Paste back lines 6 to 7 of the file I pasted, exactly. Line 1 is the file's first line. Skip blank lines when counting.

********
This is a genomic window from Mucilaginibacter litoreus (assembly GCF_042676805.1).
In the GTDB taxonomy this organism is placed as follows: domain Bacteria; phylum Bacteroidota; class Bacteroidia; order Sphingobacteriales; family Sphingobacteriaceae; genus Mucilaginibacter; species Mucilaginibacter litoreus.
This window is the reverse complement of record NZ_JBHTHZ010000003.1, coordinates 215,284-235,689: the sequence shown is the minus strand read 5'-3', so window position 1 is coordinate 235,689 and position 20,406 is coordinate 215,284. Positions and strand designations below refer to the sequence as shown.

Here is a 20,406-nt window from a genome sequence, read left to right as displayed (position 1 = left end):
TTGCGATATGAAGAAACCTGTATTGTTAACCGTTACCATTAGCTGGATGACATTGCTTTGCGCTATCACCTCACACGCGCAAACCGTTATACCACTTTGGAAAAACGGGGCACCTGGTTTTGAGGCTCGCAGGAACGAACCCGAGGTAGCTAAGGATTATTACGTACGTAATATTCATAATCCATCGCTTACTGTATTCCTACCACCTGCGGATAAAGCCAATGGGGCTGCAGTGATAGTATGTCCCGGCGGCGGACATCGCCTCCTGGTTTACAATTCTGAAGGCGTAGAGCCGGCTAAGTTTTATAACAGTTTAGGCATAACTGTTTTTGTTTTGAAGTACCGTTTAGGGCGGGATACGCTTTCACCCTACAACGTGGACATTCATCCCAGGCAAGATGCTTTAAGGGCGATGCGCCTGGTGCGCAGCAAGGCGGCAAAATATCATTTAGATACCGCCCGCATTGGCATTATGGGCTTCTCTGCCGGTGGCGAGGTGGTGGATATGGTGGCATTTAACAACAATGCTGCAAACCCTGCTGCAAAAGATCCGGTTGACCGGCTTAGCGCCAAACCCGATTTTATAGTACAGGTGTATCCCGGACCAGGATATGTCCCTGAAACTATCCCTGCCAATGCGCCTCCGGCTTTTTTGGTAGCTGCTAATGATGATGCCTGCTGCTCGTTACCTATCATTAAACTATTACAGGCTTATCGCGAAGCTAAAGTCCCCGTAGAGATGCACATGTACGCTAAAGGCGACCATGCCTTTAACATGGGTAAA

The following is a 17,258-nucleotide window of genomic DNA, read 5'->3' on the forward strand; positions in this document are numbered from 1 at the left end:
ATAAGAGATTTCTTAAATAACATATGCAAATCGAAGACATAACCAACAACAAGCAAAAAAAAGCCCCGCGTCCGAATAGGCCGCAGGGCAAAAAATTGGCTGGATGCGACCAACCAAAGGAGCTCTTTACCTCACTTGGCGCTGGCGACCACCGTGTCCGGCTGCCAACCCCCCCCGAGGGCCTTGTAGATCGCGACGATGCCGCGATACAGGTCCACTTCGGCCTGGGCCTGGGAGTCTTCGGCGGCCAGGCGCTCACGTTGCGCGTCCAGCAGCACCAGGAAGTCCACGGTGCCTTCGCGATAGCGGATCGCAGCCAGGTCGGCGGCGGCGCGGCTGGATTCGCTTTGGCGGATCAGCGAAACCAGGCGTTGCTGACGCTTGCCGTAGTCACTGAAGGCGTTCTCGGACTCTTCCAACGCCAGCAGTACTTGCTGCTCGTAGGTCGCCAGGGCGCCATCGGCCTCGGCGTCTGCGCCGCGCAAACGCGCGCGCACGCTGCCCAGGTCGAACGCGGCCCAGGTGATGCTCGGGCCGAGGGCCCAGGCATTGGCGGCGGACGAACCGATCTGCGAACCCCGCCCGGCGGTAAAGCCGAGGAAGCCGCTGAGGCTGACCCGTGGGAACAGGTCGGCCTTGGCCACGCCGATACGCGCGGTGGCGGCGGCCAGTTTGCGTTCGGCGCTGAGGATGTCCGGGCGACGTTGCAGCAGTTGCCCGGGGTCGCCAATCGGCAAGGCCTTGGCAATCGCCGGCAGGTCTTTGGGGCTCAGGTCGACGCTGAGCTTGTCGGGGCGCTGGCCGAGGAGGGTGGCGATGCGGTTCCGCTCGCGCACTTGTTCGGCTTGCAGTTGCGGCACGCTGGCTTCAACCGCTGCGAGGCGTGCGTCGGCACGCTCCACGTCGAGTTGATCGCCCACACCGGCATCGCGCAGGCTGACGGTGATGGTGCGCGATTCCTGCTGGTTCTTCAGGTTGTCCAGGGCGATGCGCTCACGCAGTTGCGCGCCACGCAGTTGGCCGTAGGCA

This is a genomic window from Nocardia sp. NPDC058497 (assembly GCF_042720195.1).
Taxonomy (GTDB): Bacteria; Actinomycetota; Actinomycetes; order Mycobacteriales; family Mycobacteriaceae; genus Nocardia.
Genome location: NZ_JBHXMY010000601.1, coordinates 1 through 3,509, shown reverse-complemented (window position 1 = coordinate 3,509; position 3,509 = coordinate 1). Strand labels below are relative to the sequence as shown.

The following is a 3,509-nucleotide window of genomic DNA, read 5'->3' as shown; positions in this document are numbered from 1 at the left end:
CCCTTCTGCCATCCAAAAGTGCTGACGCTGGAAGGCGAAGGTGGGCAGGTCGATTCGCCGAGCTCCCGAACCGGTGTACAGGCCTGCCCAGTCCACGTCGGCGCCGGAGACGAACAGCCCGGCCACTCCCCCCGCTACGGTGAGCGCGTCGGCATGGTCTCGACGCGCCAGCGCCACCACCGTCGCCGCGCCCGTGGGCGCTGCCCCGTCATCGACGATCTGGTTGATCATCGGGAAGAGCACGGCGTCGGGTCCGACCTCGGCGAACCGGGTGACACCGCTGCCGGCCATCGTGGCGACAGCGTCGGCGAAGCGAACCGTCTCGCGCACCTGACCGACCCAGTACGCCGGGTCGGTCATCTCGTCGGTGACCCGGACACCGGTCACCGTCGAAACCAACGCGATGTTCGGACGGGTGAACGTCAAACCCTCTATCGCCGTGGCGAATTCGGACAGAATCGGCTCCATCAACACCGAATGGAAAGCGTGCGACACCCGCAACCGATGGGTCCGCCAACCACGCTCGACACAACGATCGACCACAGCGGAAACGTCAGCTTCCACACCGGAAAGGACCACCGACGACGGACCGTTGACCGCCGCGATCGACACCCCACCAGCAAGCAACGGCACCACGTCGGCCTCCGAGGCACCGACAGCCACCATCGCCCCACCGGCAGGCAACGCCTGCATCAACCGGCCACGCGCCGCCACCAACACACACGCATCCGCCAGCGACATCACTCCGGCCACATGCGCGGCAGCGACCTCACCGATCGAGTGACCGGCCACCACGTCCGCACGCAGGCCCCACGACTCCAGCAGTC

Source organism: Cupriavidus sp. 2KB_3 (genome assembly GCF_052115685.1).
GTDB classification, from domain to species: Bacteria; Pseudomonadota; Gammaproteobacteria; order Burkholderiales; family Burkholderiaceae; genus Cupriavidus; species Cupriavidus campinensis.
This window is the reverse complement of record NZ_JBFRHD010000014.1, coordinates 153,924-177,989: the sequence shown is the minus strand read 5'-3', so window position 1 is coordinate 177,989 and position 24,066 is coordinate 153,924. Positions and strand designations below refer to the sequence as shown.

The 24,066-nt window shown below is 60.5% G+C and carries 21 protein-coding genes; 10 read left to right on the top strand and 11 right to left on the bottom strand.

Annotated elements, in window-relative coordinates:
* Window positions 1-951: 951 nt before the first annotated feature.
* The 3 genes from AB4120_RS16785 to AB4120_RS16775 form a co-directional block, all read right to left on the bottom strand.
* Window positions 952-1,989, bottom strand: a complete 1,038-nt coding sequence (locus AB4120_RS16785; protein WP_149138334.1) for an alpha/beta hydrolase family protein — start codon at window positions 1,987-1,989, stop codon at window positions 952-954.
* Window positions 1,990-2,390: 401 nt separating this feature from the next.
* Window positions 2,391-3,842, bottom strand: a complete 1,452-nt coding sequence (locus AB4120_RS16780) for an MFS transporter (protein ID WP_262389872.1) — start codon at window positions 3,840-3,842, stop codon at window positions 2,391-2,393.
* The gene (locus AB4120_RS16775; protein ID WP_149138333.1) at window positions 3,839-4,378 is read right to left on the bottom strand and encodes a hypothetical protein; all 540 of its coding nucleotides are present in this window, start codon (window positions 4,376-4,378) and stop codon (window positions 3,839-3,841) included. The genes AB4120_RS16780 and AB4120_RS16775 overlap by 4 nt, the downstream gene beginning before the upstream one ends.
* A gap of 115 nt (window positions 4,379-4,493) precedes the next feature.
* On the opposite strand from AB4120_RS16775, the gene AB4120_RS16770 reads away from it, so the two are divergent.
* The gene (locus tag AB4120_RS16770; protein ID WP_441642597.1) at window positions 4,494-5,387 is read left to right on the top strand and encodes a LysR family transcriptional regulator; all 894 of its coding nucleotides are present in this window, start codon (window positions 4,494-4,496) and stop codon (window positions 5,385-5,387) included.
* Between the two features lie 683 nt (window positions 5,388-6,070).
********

The following is a 17,258-nucleotide window of genomic DNA, read 5'->3' on the forward strand; positions in this document are numbered from 1 at the left end:
ATAAGAGATTTCTTAAATAACATATGCAAATCGAAGACATAACCAACAACAAGCAAAAAAAAGCCCCGCGTCCGAATAGGCCGCAGGGCAAAAAATTGGCTGGATGCGACCAACCAAAGGAGCTCTTTACCTCACTTGGCGCTGGCGACCACCGTGTCCGGCTGCCAACCCCCCCCGAGGGCCTTGTAGATCGCGACGATGCCGCGATACAGGTCCACTTCGGCCTGGGCCTGGGAGTCTTCGGCGGCCAGGCGCTCACGTTGCGCGTCCAGCAGCACCAGGAAGTCCACGGTGCCTTCGCGATAGCGGATCGCAGCCAGGTCGGCGGCGGCGCGGCTGGATTCGCTTTGGCGGATCAGCGAAACCAGGCGTTGCTGACGCTTGCCGTAGTCACTGAAGGCGTTCTCGGACTCTTCCAACGCCAGCAGTACTTGCTGCTCGTAGGTCGCCAGGGCGCCATCGGCCTCGGCGTCTGCGCCGCGCAAACGCGCGCGCACGCTGCCCAGGTCGAACGCGGCCCAGGTGATGCTCGGGCCGAGGGCCCAGGCATTGGCGGCGGACGAACCGATCTGCGAACCCCGCCCGGCGGTAAAGCCGAGGAAGCCGCTGAGGCTGACCCGTGGGAACAGGTCGGCCTTGGCCACGCCGATACGCGCGGTGGCGGCGGCCAGTTTGCGTTCGGCGCTGAGGATGTCCGGGCGACGTTGCAGCAGTTGCCCGGGGTCGCCAATCGGCAAGGCCTTGGCAATCGCCGGCAGGTCTTTGGGGCTCAGGTCGACGCTGAGCTTGTCGGGGCGCTGGCCGAGGAGGGTGGCGATGCGGTTCCGCTCGCGCACTTGTTCGGCTTGCAGTTGCGGCACGCTGGCTTCAACCGCTGCGAGGCGTGCGTCGGCACGCTCCACGTCGAGTTGATCGCCCACACCGGCATCGCGCAGGCTGACGGTGATGGTGCGCGATTCCTGCTGGTTCTTCAGGTTGTCCAGGGCGATGCGCTCACGCAGTTGCGCGCCACGCAGTTGGCCGTAGGCA